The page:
- Associated Press - Sunday, June 26, 2016

CEDAR FALLS, Iowa (AP) - University of Northern Iowa students studying Iowa’s rarest reptile aren’t just reading about them. They’re gathering information that will appear in future books and papers.

Under the direction of biology professor Jeff Tamplin, students are studying and helping to preserve isolated populations of endangered wood turtles in Black Hawk and Butler counties.

For Zach Hall, a graduate student, the turtles will be his focus of studies for the next 2 1/2 years. It also is a unique opportunity, he said.

“It’s very rare to find an endangered species in this state,” Hall said. “It’s very uplifting to know you’re helping something that is bigger than myself.”

The Waterloo-Cedar Falls Courier (https://bit.ly/28QbEw1 ) reports that Tamplin and his students have spent years tracking movement, measuring and recording dozens of wood turtles. They have placed radio trackers on many of the reptile’s shells.

“This is almost completely new to me,” said Brad Kerkove, a UNI student. “It’s nice doing actual things.”

The student who finds it gets the privilege of naming it.

“We have a lot of them named after Game of Thrones characters now,” Tamplin said.

Tamplin and his students’ work has led to habitat improvement recommendations proven to be effective this past year. County conservation and Iowa Department of Natural Resources staff cleared trees from areas near wood turtle habitats in March last year. Tamplin and his team recorded turtles using the area, including one who spent most of the summer living there.

“The turtles are already using this area now that it’s cleared,” Tamplin said.

“It’s rare in our wildlife world to have that real-time data that gives you such a positive response so quickly,” said Jason Auel, Iowa DNR wildlife biologist.

The habitat improvement work was made possible in part from a state wildlife grant from the U.S. Fisheries and Wildlife Service. Another state wildlife grant was awarded this spring after Tamplin and his team collected data showing the work was effective.

Loss of habitat is one of the biggest threats to the endangered turtles, Tamplin said. Encroaching development also brings predators such as feral cats and raccoons. More frequent and earlier flooding also threatens the turtles by putting nesting locations under water.

“The timing of flooding has shifted to June and July,” Tamplin said. “Most turtle eggs can only survive 24 hours of submerged before the embryo drowns.”

Tamplin has only seen two years in which water did not inundate and overtake the turtle nesting areas.

Tamplin said between habitat loss, flooding and predators, intervention is needed to help these small, isolated populations survive. The Iowa DNR gave Tamplin permission to retrieve the turtles’ eggs to incubate, hatch and start them before releasing them in the wild. Tamplin and his students collected 62 eggs and hatched 59 wood turtles. Those turtles were released in the wild this spring. They also collected eggs from spiny softshell and snapping turtle nests since flooding effects those species as well.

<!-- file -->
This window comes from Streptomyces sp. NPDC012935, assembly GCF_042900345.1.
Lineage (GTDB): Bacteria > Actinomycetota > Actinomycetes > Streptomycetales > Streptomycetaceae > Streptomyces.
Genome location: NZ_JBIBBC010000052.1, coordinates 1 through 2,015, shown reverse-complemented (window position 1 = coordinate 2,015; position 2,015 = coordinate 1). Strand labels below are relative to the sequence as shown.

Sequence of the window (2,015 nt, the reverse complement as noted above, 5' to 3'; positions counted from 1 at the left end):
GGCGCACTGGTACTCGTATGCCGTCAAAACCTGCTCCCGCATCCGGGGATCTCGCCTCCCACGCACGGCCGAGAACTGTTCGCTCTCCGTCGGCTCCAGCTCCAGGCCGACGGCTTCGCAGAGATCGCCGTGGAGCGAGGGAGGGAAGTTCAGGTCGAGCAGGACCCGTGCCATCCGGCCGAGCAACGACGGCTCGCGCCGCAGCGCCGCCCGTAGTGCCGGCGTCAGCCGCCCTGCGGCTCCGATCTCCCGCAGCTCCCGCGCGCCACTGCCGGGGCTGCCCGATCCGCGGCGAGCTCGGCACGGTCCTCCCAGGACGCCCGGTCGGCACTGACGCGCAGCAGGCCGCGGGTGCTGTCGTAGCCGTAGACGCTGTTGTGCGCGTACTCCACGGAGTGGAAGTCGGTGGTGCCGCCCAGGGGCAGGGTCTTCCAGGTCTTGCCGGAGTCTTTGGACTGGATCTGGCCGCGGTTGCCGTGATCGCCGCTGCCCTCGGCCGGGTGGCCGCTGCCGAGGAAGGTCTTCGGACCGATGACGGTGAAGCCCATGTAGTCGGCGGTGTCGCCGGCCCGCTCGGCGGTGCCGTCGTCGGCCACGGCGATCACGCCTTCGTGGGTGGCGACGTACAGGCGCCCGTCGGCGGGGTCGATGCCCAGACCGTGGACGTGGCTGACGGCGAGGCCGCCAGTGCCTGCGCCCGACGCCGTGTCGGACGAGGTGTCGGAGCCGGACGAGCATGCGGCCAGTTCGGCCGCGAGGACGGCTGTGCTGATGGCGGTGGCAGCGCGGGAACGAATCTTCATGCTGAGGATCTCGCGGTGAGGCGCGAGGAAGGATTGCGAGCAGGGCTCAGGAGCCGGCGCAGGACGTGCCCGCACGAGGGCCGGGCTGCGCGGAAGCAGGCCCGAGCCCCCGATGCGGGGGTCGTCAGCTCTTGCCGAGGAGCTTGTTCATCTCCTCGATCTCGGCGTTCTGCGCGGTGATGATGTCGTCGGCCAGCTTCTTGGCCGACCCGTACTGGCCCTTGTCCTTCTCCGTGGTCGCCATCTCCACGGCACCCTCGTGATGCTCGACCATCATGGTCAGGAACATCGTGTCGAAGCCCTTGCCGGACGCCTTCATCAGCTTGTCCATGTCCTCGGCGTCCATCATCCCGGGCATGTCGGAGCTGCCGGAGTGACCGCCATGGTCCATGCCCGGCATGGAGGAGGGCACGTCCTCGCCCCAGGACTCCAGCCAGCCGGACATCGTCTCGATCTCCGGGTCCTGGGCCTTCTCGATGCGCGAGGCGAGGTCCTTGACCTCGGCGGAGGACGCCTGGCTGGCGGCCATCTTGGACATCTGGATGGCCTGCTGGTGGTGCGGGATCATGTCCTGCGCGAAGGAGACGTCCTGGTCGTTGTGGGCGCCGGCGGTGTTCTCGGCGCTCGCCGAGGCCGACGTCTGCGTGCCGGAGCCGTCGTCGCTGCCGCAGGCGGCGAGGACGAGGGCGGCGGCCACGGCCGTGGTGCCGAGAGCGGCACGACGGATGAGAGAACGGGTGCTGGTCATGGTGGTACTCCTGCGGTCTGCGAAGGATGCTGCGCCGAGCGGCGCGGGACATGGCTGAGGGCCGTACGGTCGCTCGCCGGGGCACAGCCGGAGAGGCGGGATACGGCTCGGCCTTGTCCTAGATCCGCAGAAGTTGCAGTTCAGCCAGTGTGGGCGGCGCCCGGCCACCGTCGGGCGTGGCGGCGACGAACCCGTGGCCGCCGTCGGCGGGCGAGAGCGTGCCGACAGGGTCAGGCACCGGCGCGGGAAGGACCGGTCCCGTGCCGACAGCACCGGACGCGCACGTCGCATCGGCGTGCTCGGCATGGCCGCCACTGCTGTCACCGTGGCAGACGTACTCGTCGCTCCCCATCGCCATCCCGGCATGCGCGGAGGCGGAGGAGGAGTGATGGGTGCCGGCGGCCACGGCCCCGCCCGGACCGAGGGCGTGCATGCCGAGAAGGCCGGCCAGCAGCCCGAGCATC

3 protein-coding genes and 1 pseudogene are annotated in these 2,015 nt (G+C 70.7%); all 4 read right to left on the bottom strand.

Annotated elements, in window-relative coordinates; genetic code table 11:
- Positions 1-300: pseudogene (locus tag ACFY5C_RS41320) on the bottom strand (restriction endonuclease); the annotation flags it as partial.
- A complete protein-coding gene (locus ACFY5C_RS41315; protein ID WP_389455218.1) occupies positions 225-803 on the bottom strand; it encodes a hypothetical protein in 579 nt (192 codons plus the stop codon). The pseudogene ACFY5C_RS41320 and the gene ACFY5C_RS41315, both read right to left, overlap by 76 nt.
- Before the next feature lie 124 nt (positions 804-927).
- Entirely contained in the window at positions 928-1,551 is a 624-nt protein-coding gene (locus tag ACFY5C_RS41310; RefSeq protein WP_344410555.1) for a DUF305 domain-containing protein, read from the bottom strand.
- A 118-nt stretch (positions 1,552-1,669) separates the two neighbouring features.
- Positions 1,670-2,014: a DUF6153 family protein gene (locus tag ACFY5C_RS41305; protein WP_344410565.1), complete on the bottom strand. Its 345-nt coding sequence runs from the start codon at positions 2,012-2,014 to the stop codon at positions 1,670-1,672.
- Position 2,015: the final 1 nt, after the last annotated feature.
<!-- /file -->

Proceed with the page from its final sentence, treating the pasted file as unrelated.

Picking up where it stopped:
“Good luck,” Tamplin said as he released a hatchling softshell turtle into a backwater area along the Cedar River in May. “Don’t go looking for food pellets.”

The wood turtles did well in the lab.

“These are huge,” he said. “This one’s about the size of a three-year-old.”

Finding eggs this year has been difficult. High water covered the usual nesting areas during nesting season. Tamplin and his students found most of the turtles had already laid their eggs.

“Do you feel anything?” Tamplin asked Hall who was holding an adult female they tracked. Days earlier, the same female was found and had eggs inside her. Hall pressed his fingers under the turtle’s shell in front of her hind legs.

“No, nothing there now,” Hall said.

Before Tamplin arrived in Iowa from Louisiana in 2001, wildlife biologists knew wood turtles were likely in Iowa but no populations had been documented and studied. Tamplin began looking in likely habitats. He found a population in Butler County. After a few years of studying and tracking turtles there, Tamplin came across specimens in an area along the Cedar River in Black Hawk County.

“I guess I didn’t have to drive so far all those years,” Tamplin said.

Since then, Tamplin and students tagged, recorded and put radio transmitters on dozens of turtles. Now Tamplin and students track and retrieve the turtles with the help of the radio transmitters.

Observing the turtles’ use of habitat also has revealed hierarchal behaviors that hadn’t been observed before. Males tend to migrate along water ways to females’ home ranges.

“The females sit on their porch waiting for a visit, so to speak,” Tamplin said.

Larger, older males tend push younger smaller ones out of mating areas. However, when the larger males move on, the younger ones move in.

“Mimsy moved out so Will and Luke moved in,” Tamplin said while tracking turtles’ radio signals

“Each one has a personality,” Hall said. “You get to see that through movement and variations.”

For Tamplin’s team, tracking turtles is serious business. With high water, mud, embankments and mosquitoes it can be physically demanding. It also can be a kid’s dream come true.

“Some of it is I’m just a kid who never grew up,” Tamplin said. “Every kid is fascinated by these prehistoric creatures.”

Tamplin recalls a field trip when he was young and coming across a snapping turtle nest with hatchlings crawling out.

“There were dozens of baby snapping turtles,” he said. “If you can find a way to turn it into a career and you’ve basically never lost your inspiration, then you become a biologist.”

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Information from: Waterloo-Cedar Falls Courier, https://www.wcfcourier.com

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